Investigate retinal characteristics of pathologic myopia (PM) among patients self-identifying as Black.
Retrospective cohort single-institution retrospective medical record review.
Adult patients between January 2005 and December 2014 with International Classification of Diseases (ICD) codes consistent with PM and given 5-year follow-up were evaluated. The Study Group consisted of patients self-identifying as Black, and the Comparison Group consisted of those not self-identifying as Black. Ocular features at study baseline and 5-year follow-up visit were evaluated.
Among 428 patients with PM, 60 (14%) self-identified as Black and 18 (30%) had baseline and 5-year follow-up visits. Of the remaining 368 patients, 63 were in the Comparison Group. For the study (n = 18) and Comparison Group (n = 29), median (25th percentile, 75th percentile) baseline visual acuity was 20/40 (20/25, 20/50) and 20/32 (20/25, 20/50) in the better-seeing eye and 20/70 (20/50, 20/1400) and 20/100 (20/50, 20/200), respectively, in the worse-seeing eye. In the eyes that did not have choroidal neovascularization (CNV) in the study and Comparison Group, median study baseline optical coherence tomography central subfield thickness was 196 μm (169, 306 μm) and 225 μm (191, 280 μm), respectively, in the better-seeing eye and 208 μm (181, 260 μm) and 194 μm (171, 248 μm), respectively, in the worse-seeing eye. Baseline prevalence of CNV was 1 Study Group eye (3%) and 20 Comparison Group eyes (34%). By the 5-year visit, zero (0%) and 4 (15%) additional eyes had CNV in the study and Comparison Group, respectively.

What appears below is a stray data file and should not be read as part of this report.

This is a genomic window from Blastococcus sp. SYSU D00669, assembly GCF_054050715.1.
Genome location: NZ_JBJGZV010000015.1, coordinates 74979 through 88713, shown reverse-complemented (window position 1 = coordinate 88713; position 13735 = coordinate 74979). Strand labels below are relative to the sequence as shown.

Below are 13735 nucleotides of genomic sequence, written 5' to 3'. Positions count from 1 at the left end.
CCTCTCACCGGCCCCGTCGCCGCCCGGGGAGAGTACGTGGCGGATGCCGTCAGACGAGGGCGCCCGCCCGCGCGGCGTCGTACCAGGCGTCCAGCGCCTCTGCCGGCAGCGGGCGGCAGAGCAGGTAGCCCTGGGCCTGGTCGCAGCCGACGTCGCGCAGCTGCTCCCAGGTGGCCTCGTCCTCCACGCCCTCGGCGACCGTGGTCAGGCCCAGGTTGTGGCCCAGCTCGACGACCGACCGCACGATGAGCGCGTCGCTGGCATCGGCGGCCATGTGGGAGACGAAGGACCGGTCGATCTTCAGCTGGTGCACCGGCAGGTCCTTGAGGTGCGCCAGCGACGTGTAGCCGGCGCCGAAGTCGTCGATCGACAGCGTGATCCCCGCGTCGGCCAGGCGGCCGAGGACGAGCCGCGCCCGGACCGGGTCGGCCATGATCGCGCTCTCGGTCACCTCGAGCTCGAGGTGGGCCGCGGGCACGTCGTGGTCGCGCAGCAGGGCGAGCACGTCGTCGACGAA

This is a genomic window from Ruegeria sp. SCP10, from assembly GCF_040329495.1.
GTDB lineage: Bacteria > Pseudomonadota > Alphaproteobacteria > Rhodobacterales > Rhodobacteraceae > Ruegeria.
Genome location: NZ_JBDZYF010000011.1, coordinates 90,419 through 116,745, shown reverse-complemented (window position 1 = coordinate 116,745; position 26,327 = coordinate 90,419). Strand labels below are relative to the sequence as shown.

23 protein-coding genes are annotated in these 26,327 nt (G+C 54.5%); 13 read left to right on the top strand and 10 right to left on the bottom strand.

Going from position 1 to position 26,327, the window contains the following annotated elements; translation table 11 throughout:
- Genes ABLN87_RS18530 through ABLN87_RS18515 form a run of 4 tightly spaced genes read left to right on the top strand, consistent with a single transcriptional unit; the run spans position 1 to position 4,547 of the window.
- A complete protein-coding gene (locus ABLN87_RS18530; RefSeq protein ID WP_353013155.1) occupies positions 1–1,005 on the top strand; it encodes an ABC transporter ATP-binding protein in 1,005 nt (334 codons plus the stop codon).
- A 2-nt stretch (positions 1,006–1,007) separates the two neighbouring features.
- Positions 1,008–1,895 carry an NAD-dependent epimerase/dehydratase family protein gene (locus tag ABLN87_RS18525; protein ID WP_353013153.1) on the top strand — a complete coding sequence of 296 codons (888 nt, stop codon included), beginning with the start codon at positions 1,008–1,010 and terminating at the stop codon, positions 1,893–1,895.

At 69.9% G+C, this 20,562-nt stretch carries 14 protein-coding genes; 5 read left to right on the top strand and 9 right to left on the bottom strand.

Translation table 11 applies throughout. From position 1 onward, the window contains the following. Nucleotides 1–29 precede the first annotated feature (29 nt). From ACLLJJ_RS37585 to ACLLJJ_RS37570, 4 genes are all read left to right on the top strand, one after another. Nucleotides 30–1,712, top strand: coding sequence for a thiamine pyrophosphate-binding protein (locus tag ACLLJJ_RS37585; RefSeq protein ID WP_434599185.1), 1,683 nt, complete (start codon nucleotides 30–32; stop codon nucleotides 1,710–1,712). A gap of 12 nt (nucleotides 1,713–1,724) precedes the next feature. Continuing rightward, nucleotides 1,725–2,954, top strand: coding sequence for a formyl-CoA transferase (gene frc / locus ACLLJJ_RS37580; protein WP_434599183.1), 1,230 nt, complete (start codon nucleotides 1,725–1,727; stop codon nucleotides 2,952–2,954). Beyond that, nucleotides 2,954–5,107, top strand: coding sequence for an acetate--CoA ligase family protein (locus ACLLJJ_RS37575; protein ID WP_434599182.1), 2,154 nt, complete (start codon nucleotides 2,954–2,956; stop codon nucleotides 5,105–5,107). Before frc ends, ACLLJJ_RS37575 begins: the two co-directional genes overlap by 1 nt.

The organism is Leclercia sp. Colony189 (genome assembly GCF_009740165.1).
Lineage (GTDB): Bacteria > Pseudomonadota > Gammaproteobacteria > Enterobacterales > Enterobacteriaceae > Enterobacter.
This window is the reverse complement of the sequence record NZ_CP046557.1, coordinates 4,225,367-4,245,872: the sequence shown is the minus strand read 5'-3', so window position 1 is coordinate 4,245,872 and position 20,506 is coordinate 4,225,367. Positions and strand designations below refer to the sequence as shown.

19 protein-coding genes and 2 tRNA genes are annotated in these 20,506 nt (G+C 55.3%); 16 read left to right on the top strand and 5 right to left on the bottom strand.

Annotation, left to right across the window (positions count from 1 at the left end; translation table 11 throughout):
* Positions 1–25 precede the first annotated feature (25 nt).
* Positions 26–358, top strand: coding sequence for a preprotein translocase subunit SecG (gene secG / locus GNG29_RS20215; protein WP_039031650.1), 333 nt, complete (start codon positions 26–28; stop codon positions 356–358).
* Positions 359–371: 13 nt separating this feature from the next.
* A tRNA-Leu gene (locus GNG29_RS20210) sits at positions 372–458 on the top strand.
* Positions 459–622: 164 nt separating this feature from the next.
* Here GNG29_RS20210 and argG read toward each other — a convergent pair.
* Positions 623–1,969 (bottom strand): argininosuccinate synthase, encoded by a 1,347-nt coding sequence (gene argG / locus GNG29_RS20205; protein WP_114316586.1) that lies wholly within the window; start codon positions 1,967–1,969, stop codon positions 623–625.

These findings suggest that the prevalence and incidence of CNV may be lower in patients with PM self-identifying as Black when compared with individuals of other races.
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Published online: February 13, 2023
Accepted: January 22, 2023
Received in revised form: January 3, 2023
Received: July 23, 2022
Publication stageIn Press Corrected Proof
Portions of this paper were presented at the Annual Meeting of the Association for Research in Vision and Ophthalmology (ARVO), San Francisco, Calif., May 1–7, 2021.
© 2023 Canadian Ophthalmological Society. Published by Elsevier Inc. All rights reserved.